Call our free helpline0808 808 3555
Call our free helpline
0808 808 3555
Your child might be referred to see health professionals or
services with more specialist knowledge. These are often referred
to as a secondary care, as you are usually referred to the service
having first been seen by another professional such as a GP, doctor
Secondary care includes hospital services, Child and Adolescent
Mental Health services (CAMHS) and child development centres.
If your child is referred to see someone and you are not sure
what their role is, do ask the person making the referral - or the
specialist when you first meet them. Here is a list of services
often accessed by disabled children.
CAMHS specialise in supporting the psychological and emotional
needs of children and young people. Find out more about CAMHS.
Child development teams are led by paediatricians working
closely with physiotherapists, occupational therapists and speech
and language therapists. They assess and review a child's needs and
devise treatment programmes to encourage and support their
development. They might also require input from psychologists,
either as part of the team or from child and adolescent mental
health service (CAMHS).
Community children's nurses support disabled children at home
and within community settings. This includes those who are
technology-dependant, such as children who need tube feeding and
gastrostomy care. They also play an important role in making sure a
child's health needs are supported safely in nursery or school.
The local continence services can see children if there are
problems with toilet training. Children can usually be provided
with free continence equipment once they reach a certain age -
usually around four years old. In some areas health visitors,
community nurses and/or learning disability nurses can also
prescribe continence equipment and give parents advice on toilet
NHS continuing care is support provided for children and young
people under 18 who need a tailored package of care due to their
complex health needs. Professionals working with a child or young
person should offer them an assessment if it seems they could have
continuing care needs. If you think your child should be assessed
for NHS continuing care, talk to a health or social care
professional who works with them.
They can arrange a holistic assessment, which may include other
services such as education and social services. The assessment
process is led by a nominated children and young people's health
assessor and reports may be obtained from services already involved
with your child. The assessment considers what daily support a
child might need with:
You should get a decision about your child's eligibility within
28 working days of them being referred.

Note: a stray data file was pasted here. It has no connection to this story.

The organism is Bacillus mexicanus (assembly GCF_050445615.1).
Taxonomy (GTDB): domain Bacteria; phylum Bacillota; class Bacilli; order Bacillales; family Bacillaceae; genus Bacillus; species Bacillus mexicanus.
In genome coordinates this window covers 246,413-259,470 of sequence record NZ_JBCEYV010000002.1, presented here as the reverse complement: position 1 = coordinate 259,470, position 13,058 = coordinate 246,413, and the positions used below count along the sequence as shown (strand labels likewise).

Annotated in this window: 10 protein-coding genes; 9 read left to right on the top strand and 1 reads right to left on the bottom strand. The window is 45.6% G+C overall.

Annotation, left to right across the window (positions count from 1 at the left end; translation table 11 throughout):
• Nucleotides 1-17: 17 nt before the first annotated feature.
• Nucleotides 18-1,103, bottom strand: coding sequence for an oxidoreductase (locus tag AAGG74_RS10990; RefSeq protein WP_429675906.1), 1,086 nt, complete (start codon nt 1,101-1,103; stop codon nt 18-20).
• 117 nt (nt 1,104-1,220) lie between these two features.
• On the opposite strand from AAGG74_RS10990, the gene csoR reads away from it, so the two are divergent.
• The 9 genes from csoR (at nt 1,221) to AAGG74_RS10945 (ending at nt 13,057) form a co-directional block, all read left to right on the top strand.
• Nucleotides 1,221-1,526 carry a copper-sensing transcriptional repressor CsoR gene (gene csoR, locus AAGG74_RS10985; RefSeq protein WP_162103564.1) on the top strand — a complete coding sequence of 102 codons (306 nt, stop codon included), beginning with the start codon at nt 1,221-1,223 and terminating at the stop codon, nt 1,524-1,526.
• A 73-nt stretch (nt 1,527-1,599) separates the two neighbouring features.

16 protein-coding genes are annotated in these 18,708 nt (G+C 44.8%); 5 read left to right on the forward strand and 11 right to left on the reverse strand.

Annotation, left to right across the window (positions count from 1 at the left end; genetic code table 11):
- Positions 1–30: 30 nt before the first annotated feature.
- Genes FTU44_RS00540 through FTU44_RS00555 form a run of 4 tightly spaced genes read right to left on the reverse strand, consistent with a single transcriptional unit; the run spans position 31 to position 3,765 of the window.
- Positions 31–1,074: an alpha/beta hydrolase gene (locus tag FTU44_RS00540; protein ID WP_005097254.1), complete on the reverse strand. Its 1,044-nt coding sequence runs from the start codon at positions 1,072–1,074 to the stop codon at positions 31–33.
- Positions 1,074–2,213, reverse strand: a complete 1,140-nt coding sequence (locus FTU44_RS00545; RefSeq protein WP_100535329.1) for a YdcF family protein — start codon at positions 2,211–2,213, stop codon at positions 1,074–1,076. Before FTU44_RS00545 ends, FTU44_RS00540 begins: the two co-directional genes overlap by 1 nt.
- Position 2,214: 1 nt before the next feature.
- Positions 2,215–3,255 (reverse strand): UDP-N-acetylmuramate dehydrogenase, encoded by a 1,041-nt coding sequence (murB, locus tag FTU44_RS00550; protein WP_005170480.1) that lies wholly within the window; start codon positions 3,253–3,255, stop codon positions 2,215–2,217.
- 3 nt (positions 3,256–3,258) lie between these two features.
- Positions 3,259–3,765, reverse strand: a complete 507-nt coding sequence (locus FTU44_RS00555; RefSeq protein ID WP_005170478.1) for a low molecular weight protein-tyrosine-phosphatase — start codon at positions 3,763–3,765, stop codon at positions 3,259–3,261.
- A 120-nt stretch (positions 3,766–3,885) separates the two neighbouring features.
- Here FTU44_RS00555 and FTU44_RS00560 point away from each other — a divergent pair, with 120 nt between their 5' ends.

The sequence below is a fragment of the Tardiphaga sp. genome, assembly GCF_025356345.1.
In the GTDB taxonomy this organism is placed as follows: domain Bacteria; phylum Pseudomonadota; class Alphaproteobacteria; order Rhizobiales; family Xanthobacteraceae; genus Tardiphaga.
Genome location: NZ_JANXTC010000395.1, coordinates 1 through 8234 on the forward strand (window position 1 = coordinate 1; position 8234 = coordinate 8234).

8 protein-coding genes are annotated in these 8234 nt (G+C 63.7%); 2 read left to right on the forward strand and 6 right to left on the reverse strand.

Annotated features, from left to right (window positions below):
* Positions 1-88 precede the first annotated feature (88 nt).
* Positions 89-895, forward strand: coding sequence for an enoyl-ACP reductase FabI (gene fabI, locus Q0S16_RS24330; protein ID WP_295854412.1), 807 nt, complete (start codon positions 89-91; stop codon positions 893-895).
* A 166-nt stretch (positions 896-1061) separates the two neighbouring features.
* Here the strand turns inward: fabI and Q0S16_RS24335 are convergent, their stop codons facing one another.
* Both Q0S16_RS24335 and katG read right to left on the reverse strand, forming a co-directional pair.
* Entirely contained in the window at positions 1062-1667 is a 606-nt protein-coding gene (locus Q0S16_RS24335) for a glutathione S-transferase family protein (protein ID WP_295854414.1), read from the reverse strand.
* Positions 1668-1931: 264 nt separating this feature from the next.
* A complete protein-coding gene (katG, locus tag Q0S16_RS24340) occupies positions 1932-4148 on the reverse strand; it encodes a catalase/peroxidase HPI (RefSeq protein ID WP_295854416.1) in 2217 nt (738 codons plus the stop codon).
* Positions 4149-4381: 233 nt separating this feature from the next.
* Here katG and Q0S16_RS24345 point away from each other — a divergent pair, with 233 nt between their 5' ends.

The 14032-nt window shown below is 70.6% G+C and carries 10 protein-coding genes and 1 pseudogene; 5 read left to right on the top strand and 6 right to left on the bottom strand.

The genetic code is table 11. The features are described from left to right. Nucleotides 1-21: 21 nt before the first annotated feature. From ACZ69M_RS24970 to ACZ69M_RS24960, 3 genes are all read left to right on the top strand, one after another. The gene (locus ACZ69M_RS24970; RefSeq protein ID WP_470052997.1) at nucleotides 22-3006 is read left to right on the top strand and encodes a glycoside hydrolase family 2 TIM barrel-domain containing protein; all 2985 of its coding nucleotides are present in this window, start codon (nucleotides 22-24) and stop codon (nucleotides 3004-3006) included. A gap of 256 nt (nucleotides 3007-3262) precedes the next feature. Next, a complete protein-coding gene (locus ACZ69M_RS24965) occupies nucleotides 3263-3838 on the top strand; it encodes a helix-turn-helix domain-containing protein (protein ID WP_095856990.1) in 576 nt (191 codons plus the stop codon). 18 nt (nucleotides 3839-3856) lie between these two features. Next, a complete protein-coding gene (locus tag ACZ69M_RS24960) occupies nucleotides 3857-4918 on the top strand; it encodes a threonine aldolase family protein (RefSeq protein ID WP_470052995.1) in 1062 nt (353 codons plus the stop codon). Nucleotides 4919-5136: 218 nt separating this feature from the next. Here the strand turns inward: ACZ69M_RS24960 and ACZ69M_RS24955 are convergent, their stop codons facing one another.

If it's decided that the child or young person requires
'continuing care', then provision can be made by health, education
and social services.
If you would like more information,
please see the NHS Choices website.
A dietician can advise on food, diet and nutrition if a child is
reluctant to eat certain foods, or needs to be on a special diet,
or has difficulties chewing and/or swallowing.
Educational psychologists assess a child's learning and provide
advice to parents and education staff on appropriate interventions
to support learning and improve behaviour.
Learning disability teams work with children and adults who have
a learning disability and their families.
An occupational therapist pays particular attention to hand-eye
coordination, perception and manipulative skills. They can advise
and provide suitable aids to help with everyday activities such as
feeding, dressing, toileting, bathing and play for younger
children, plus writing skills for older children.
A paediatrician is a doctor who specialises in looking after
babies, children and young people. A paediatrician can coordinate
and liaise with other agencies involved in the management, care and
education of the child and family.
A physiotherapist helps in the management and development of
movement skills. There are a number of ways in which children can
be helped. These may include exercises to strengthen weak muscles
and games to improve coordination and motor skills.
Speech and language therapists can work with parents to develop
communication skills. If a child cannot talk they can help them
explore other ways to communicate, such as Makaton signing (a
language programme that uses signs and symbols to help people
communicate). They can also provide help where there are physical
issues with eating, drinking and safe swallowing.
Wheelchair and equipment services support the child in home and
at school. Wheelchairs for children will need regular reviewing to
monitor the child's growth and make sure it is providing good
We also support Northern Ireland and Scotland. Give our helpline
a call on 0808 808 3555 for information and advice on any aspect of
raising a disabled child, or call your local contact. Find out our
details in the Contact in your area section.